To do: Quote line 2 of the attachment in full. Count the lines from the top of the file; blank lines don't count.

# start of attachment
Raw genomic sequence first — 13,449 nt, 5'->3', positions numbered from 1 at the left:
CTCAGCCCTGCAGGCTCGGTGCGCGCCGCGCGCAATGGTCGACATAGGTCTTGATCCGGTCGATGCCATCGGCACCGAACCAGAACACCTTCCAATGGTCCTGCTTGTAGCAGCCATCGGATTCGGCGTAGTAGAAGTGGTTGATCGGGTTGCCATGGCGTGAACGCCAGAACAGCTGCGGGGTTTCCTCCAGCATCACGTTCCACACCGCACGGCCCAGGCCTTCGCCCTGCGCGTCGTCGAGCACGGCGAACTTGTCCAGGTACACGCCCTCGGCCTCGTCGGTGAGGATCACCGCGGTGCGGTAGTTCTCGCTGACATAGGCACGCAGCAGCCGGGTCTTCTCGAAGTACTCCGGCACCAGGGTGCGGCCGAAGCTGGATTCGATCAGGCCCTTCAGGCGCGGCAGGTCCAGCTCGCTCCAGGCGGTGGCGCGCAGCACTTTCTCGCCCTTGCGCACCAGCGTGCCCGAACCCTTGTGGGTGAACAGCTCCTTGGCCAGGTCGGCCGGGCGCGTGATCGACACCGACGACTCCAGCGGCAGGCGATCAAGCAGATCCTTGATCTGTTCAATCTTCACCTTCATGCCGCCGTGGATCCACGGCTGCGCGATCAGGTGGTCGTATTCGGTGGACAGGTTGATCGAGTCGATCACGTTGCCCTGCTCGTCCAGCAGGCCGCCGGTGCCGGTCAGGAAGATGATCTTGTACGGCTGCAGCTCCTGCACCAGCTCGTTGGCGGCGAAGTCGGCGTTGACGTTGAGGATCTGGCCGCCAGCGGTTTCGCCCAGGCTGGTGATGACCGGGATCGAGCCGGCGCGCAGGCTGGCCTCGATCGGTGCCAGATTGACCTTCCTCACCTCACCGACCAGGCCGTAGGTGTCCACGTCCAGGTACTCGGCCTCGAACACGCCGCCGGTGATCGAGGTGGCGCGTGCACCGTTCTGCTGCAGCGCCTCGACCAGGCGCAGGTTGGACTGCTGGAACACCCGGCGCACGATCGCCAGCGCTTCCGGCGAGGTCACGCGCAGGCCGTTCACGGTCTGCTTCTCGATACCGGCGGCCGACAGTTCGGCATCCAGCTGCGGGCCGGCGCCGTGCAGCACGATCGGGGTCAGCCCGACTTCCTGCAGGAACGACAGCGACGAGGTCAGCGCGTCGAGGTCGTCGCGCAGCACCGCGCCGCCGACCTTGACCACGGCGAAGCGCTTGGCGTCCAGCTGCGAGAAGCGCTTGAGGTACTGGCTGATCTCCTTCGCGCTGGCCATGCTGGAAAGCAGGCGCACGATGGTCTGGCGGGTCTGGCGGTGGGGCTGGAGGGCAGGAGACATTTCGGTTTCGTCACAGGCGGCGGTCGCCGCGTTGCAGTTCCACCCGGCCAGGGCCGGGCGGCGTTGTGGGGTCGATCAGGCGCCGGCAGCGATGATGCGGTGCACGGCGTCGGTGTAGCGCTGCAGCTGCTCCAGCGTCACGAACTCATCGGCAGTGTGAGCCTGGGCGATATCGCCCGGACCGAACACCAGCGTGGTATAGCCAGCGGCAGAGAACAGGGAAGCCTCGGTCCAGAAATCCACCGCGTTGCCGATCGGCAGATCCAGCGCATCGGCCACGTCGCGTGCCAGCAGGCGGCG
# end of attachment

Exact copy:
CTCAGCCCTGCAGGCTCGGTGCGCGCCGCGCGCAATGGTCGACATAGGTCTTGATCCGGTCGATGCCATCGGCACCGAACCAGAACACCTTCCAATGGTCCTGCTTGTAGCAGCCATCGGATTCGGCGTAGTAGAAGTGGTTGATCGGGTTGCCATGGCGTGAACGCCAGAACAGCTGCGGGGTTTCCTCCAGCATCACGTTCCACACCGCACGGCCCAGGCCTTCGCCCTGCGCGTCGTCGAGCACGGCGAACTTGTCCAGGTACACGCCCTCGGCCTCGTCGGTGAGGATCACCGCGGTGCGGTAGTTCTCGCTGACATAGGCACGCAGCAGCCGGGTCTTCTCGAAGTACTCCGGCACCAGGGTGCGGCCGAAGCTGGATTCGATCAGGCCCTTCAGGCGCGGCAGGTCCAGCTCGCTCCAGGCGGTGGCGCGCAGCACTTTCTCGCCCTTGCGCACCAGCGTGCCCGAACCCTTGTGGGTGAACAGCTCCTTGGCCAGGTCGGCCGGGCGCGTGATCGACACCGACGACTCCAGCGGCAGGCGATCAAGCAGATCCTTGATCTGTTCAATCTTCACCTTCATGCCGCCGTGGATCCACGGCTGCGCGATCAGGTGGTCGTATTCGGTGGACAGGTTGATCGAGTCGATCACGTTGCCCTGCTCGTCCAGCAGGCCGCCGGTGCCGGTCAGGAAGATGATCTTGTACGGCTGCAGCTCCTGCACCAGCTCGTTGGCGGCGAAGTCGGCGTTGACGTTGAGGATCTGGCCGCCAGCGGTTTCGCCCAGGCTGGTGATGACCGGGATCGAGCCGGCGCGCAGGCTGGCCTCGATCGGTGCCAGATTGACCTTCCTCACCTCACCGACCAGGCCGTAGGTGTCCACGTCCAGGTACTCGGCCTCGAACACGCCGCCGGTGATCGAGGTGGCGCGTGCACCGTTCTGCTGCAGCGCCTCGACCAGGCGCAGGTTGGACTGCTGGAACACCCGGCGCACGATCGCCAGCGCTTCCGGCGAGGTCACGCGCAGGCCGTTCACGGTCTGCTTCTCGATACCGGCGGCCGACAGTTCGGCATCCAGCTGCGGGCCGGCGCCGTGCAGCACGATCGGGGTCAGCCCGACTTCCTGCAGGAACGACAGCGACGAGGTCAGCGCGTCGAGGTCGTCGCGCAGCACCGCGCCGCCGACCTTGACCACGGCGAAGCGCTTGGCGTCCAGCTGCGAGAAGCGCTTGAGGTACTGGCTGATCTCCTTCGCGCTGGCCATGCTGGAAAGCAGGCGCACGATGGTCTGGCGGGTCTGGCGGTGGGGCTGGAGGGCAGGAGACATTTCGGTTTCGTCACAGGCGGCGGTCGCCGCGTTGCAGTTCCACCCGGCCAGGGCCGGGCGGCGTTGTGGGGTCGATCAGGCGCCGGCAGCGATGATGCGGTGCACGGCGTCGGTGTAGCGCTGCAGCTGCTCCAGCGTCACGAACTCATCGGCAGTGTGAGCCTGGGCGATATCGCCCGGACCGAACACCAGCGTGGTATAGCCAGCGGCAGAGAACAGGGAAGCCTCGGTCCAGAAATCCACCGCGTTGCCGATCGGCAGATCCAGCGCATCGGCCACGTCGCGTGCCAGCAGGCGGCG